Alexis de Tocqueville was a French political thinker and historian who observed and described the American society of the 19th century.
1. The best laws cannot make a constitution work in spite of morals; morals can turn the worst laws to advantage.
2. Socialism is a new form of slavery.
3. “The will of the nation” is one of those expressions which have been most profusely abused by the wily and the despotic of every age.
4. History, it is easily perceived, is a picture-gallery containing a host of copies and very few originals.
5. Every central government worships uniformity: uniformity relieves it from inquiry into an infinity of details.
6. In a revolution, as in a novel, the most difficult part to invent is the end.
7. In order to enjoy the inestimable benefits that the liberty of the press ensures, it is necessary to submit to the inevitable evils it creates.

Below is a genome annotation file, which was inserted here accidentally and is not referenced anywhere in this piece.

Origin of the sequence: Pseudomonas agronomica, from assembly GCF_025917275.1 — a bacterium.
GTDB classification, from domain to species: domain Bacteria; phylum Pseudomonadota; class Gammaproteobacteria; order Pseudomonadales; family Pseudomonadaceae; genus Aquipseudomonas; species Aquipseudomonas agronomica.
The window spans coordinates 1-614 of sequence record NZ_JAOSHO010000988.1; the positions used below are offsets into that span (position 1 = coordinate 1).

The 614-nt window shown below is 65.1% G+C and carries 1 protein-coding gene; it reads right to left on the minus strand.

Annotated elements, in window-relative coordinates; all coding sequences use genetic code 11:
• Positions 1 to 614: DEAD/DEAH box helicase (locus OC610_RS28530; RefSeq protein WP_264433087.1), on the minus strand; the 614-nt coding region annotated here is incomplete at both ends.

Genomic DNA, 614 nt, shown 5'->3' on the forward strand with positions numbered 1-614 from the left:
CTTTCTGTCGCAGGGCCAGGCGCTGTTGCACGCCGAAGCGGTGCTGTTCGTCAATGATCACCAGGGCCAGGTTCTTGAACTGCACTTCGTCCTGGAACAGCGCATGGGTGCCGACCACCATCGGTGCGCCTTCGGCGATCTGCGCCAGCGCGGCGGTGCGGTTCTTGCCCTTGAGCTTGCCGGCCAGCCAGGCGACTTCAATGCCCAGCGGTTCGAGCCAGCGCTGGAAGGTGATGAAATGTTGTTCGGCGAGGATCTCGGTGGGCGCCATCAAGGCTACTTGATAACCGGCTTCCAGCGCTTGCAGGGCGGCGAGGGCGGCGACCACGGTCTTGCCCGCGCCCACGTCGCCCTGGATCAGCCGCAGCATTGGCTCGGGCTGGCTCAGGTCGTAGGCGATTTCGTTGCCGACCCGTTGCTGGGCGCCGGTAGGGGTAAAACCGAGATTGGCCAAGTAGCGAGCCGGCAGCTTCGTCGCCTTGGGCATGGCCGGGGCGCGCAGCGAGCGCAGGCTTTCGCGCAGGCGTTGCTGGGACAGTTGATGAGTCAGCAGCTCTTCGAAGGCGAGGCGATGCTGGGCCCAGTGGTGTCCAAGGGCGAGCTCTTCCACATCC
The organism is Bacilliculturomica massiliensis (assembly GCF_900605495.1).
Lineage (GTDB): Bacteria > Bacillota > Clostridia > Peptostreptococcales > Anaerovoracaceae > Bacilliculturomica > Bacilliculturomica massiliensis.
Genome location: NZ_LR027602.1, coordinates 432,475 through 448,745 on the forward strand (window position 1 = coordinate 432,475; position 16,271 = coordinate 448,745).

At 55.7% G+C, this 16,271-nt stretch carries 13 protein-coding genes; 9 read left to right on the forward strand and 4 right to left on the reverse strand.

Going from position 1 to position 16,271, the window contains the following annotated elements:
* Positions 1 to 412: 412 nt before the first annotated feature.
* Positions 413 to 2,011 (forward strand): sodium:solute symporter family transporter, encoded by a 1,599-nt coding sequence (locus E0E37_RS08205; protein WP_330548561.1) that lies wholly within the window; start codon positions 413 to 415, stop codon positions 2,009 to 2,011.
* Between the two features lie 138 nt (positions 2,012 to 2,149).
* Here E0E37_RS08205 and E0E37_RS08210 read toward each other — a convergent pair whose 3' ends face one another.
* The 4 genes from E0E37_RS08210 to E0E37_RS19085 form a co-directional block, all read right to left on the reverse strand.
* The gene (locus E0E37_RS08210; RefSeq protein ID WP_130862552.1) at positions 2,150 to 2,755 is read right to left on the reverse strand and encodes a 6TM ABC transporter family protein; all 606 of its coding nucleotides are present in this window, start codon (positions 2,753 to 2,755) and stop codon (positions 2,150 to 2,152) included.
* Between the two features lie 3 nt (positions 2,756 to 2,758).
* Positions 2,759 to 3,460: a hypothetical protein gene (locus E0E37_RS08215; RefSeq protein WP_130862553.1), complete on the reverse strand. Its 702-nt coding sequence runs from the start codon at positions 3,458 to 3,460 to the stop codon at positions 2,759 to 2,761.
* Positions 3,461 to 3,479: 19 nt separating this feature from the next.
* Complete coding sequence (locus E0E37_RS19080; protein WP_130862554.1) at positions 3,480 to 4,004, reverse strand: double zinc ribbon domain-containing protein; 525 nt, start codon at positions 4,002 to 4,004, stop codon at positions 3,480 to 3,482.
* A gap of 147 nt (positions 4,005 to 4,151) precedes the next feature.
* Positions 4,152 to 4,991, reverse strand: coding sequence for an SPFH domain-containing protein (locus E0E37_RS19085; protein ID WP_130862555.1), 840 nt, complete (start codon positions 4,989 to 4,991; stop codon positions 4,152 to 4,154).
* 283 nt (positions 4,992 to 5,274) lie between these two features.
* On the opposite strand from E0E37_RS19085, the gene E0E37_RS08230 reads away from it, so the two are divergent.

8. In democratic ages men rarely sacrifice themselves for another, but they show a general compassion for all the human race. One never sees them inflict pointless suffering, and they are glad to relieve the sorrows of others when they can do so without much trouble to themselves. They are not disinterested, but they are gentle.
9. Laws are always unstable unless they are founded on the manners of a nation; and manners are the only durable and resisting power in a people.
10. Democracy extends the sphere of individual freedom, socialism restricts it. Democracy attaches all possible value to each man; socialism makes each man a mere agent, a mere number. Democracy and socialism have nothing in common but one word: equality. But notice the difference: while democracy seeks equality in liberty, socialism seeks equality in restraint and servitude.